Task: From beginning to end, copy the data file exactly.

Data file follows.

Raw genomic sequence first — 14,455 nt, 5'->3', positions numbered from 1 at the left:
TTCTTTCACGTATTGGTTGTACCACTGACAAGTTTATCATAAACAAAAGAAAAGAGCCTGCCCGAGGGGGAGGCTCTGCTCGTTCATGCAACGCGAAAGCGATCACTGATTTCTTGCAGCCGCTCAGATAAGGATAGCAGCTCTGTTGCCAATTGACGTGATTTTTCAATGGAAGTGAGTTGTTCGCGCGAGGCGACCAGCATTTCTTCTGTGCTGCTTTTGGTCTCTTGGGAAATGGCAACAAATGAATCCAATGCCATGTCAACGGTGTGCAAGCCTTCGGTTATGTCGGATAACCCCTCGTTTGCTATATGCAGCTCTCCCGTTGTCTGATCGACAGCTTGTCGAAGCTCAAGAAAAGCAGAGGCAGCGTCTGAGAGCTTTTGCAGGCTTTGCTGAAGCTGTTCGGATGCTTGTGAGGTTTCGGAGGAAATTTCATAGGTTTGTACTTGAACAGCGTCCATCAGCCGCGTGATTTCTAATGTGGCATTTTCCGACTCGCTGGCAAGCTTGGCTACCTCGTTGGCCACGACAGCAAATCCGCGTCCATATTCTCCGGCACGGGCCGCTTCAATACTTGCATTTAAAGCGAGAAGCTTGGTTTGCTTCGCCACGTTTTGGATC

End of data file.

Raw genomic sequence first — 14,455 nt, 5'->3', positions numbered from 1 at the left:
TTCTTTCACGTATTGGTTGTACCACTGACAAGTTTATCATAAACAAAAGAAAAGAGCCTGCCCGAGGGGGAGGCTCTGCTCGTTCATGCAACGCGAAAGCGATCACTGATTTCTTGCAGCCGCTCAGATAAGGATAGCAGCTCTGTTGCCAATTGACGTGATTTTTCAATGGAAGTGAGTTGTTCGCGCGAGGCGACCAGCATTTCTTCTGTGCTGCTTTTGGTCTCTTGGGAAATGGCAACAAATGAATCCAATGCCATGTCAACGGTGTGCAAGCCTTCGGTTATGTCGGATAACCCCTCGTTTGCTATATGCAGCTCTCCCGTTGTCTGATCGACAGCTTGTCGAAGCTCAAGAAAAGCAGAGGCAGCGTCTGAGAGCTTTTGCAGGCTTTGCTGAAGCTGTTCGGATGCTTGTGAGGTTTCGGAGGAAATTTCATAGGTTTGTACTTGAACAGCGTCCATCAGCCGCGTGATTTCTAATGTGGCATTTTCCGACTCGCTGGCAAGCTTGGCTACCTCGTTGGCCACGACAGCAAATCCGCGTCCATATTCTCCGGCACGGGCCGCTTCAATACTTGCATTTAAAGCGAGAAGCTTGGTTTGCTTCGCCACGTTTTGGATC